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Health Team

E.R. program designed to curb teen alcohol use, violence

Posted August 3, 2010

For many teenagers in urban areas across the country, a hospital emergency department is the main point of medical care. They're often treated for injuries from violence or alcohol misuse.

A new study looked at program designed to change those behaviors and reduce ER visits.

In the emergency department of Hurley Hospital in Flint, Mich., researchers studied more than 3,300 teenage patients over a three-year period. They helped the teens learn how to decrease future violence and alcohol use.

One group had a brief intervention with a therapist. Another group participated in a computer intervention with audio and a third group just received a brochure.

"The therapist brief intervention (group) showed twice the reduction in peer violence, peer victimization and violence consequences than the control,” said Dr. Maureen A. Walton, of the University of Michigan.

The computer intervention alone decreased alcohol related problems like missing school and family problems six months after their emergency room visit, Walton said.

The study is published in the Journal of the American Medical Association.

“The findings of this study suggest that a 30-minute, brief intervention can positively change these adolescents' behaviors,” Walton said.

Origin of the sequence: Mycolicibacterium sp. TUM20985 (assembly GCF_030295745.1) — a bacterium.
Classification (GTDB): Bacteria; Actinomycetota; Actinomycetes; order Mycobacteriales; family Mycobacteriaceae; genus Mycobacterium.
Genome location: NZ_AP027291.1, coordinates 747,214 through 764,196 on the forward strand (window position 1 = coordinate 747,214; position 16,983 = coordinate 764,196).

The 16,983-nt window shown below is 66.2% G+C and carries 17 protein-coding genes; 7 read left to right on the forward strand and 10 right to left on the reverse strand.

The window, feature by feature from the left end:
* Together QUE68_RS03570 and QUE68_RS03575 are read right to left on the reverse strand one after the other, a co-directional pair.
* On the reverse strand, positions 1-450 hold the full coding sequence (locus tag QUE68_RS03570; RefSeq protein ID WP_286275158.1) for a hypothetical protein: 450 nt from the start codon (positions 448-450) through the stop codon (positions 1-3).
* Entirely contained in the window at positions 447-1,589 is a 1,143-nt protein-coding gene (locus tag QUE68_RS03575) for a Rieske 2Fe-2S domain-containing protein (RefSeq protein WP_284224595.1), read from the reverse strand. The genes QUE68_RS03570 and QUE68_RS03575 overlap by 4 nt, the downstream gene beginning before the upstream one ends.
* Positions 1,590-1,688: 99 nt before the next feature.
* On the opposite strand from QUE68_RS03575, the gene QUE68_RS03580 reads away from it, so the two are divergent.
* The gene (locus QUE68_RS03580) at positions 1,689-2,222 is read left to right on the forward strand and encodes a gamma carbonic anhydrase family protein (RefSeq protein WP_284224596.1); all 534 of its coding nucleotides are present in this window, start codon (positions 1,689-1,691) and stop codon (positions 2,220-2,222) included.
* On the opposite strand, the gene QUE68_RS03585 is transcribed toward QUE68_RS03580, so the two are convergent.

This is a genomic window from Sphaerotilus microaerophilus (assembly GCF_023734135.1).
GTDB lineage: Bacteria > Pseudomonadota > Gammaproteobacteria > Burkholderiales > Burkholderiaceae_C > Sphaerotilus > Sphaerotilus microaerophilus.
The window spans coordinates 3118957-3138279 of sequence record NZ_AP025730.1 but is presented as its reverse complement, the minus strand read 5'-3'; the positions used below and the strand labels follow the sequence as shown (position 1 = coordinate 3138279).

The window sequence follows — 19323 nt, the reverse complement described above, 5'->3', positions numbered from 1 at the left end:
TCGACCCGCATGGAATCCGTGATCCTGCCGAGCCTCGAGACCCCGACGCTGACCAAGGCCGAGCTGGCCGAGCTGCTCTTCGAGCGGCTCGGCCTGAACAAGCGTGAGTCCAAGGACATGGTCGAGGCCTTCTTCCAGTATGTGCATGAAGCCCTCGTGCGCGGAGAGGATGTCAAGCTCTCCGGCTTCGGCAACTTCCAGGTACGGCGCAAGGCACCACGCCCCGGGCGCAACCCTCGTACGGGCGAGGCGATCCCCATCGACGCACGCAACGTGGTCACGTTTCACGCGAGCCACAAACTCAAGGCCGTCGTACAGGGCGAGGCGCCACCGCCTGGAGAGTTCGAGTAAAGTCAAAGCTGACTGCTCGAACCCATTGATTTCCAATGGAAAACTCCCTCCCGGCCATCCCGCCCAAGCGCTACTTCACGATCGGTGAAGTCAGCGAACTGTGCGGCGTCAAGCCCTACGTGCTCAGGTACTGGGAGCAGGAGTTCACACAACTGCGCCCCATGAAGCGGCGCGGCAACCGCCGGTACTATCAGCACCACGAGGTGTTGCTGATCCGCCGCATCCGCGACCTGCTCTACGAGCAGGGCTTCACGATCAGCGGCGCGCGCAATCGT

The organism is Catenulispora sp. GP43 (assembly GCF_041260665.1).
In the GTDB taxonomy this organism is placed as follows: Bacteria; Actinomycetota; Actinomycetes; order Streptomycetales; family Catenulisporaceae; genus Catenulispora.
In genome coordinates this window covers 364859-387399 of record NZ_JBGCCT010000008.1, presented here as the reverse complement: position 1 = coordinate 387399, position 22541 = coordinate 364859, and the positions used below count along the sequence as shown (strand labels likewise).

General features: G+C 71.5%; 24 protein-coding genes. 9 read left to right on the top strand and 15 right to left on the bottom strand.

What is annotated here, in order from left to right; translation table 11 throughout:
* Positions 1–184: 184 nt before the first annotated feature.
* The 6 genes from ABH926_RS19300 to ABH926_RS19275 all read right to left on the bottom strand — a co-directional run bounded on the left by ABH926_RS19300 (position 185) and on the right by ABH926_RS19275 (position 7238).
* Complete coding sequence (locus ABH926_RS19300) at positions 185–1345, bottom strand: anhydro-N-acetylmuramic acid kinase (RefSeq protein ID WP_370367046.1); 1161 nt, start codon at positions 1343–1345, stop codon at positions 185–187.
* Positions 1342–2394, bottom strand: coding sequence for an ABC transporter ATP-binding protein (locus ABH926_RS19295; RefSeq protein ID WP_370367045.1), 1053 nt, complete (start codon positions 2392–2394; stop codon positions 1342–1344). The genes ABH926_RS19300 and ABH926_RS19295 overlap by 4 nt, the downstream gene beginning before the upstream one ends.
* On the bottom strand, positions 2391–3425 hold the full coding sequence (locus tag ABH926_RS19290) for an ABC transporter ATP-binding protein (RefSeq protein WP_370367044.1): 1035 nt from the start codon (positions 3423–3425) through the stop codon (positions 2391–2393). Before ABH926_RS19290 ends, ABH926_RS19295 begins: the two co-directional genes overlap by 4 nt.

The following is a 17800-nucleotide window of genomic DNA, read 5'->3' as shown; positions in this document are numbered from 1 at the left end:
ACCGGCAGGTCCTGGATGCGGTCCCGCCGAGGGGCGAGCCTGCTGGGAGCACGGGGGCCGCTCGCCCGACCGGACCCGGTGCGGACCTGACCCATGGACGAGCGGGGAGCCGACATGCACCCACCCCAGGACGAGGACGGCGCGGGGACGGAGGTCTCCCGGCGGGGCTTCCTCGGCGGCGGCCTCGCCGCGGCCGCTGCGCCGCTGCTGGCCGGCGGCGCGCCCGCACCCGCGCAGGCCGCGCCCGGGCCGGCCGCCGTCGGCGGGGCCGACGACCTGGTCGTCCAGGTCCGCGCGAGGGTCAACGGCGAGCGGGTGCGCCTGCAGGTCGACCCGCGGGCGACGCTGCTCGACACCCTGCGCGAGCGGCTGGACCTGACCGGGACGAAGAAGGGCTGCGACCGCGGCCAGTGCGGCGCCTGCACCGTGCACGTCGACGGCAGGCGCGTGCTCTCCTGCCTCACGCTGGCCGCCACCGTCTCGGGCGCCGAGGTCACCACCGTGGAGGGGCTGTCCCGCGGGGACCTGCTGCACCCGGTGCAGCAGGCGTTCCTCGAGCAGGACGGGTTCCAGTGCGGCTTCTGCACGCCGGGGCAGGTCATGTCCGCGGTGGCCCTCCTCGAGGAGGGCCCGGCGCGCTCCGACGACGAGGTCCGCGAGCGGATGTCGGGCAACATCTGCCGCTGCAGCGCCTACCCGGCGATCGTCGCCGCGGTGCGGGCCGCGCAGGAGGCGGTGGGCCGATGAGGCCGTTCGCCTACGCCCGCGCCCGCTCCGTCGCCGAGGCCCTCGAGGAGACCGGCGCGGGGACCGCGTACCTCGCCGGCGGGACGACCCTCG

Researchers hope this structured intervention can be replicated in other emergency departments around the country.

3 Comments

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  • JustOneGodLessThanU Aug 9, 2010

    If "a 30-minute, brief intervention can positively change these adolescents" behaviors', imagine what a good home and effective parenting could do.

  • timbo 2.0 Aug 5, 2010

    The researcher has a Ph.D. in Psychology and a Masters in Public Health. She is also a Professor at UofM, so she's no slouch.

    My guess is that you can't make any valid conclusions on the study based on this 1200 character story.

    However, the article indicates that they will attempt to replicate results in other studies. Sounds like solid science to me.

  • lrfarms27572 Aug 4, 2010

    The therapist brief intervention (group) showed twice the reduction in peer violence, peer victimization and violence consequences than the control....

    this statement is highly misleading. This could be from 2% to 4% or even worse. It all about the statistics.